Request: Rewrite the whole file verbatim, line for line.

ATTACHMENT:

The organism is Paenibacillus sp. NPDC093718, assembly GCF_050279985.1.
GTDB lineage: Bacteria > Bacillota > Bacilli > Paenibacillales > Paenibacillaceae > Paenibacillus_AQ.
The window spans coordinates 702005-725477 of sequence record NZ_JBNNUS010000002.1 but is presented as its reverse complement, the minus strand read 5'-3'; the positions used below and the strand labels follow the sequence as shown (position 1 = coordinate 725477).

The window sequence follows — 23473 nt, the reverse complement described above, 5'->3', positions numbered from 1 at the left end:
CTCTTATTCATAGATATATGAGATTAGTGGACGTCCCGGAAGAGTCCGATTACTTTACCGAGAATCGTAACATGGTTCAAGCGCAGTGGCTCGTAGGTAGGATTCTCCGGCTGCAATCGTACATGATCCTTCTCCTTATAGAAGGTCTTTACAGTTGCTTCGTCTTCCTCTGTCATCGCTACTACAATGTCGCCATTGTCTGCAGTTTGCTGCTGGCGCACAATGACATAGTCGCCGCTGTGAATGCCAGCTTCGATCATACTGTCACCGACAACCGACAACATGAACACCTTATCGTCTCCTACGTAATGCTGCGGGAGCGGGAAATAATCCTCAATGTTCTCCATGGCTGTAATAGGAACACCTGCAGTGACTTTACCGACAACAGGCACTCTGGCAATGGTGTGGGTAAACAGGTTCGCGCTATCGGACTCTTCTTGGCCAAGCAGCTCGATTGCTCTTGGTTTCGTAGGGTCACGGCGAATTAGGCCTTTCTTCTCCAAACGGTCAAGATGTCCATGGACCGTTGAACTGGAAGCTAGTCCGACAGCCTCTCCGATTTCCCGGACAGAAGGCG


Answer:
The organism is Paenibacillus sp. NPDC093718, assembly GCF_050279985.1.
GTDB lineage: Bacteria > Bacillota > Bacilli > Paenibacillales > Paenibacillaceae > Paenibacillus_AQ.
The window spans coordinates 702005-725477 of sequence record NZ_JBNNUS010000002.1 but is presented as its reverse complement, the minus strand read 5'-3'; the positions used below and the strand labels follow the sequence as shown (position 1 = coordinate 725477).

The window sequence follows — 23473 nt, the reverse complement described above, 5'->3', positions numbered from 1 at the left end:
CTCTTATTCATAGATATATGAGATTAGTGGACGTCCCGGAAGAGTCCGATTACTTTACCGAGAATCGTAACATGGTTCAAGCGCAGTGGCTCGTAGGTAGGATTCTCCGGCTGCAATCGTACATGATCCTTCTCCTTATAGAAGGTCTTTACAGTTGCTTCGTCTTCCTCTGTCATCGCTACTACAATGTCGCCATTGTCTGCAGTTTGCTGCTGGCGCACAATGACATAGTCGCCGCTGTGAATGCCAGCTTCGATCATACTGTCACCGACAACCGACAACATGAACACCTTATCGTCTCCTACGTAATGCTGCGGGAGCGGGAAATAATCCTCAATGTTCTCCATGGCTGTAATAGGAACACCTGCAGTGACTTTACCGACAACAGGCACTCTGGCAATGGTGTGGGTAAACAGGTTCGCGCTATCGGACTCTTCTTGGCCAAGCAGCTCGATTGCTCTTGGTTTCGTAGGGTCACGGCGAATTAGGCCTTTCTTCTCCAAACGGTCAAGATGTCCATGGACCGTTGAACTGGAAGCTAGTCCGACAGCCTCTCCGATTTCCCGGACAGAAGGCG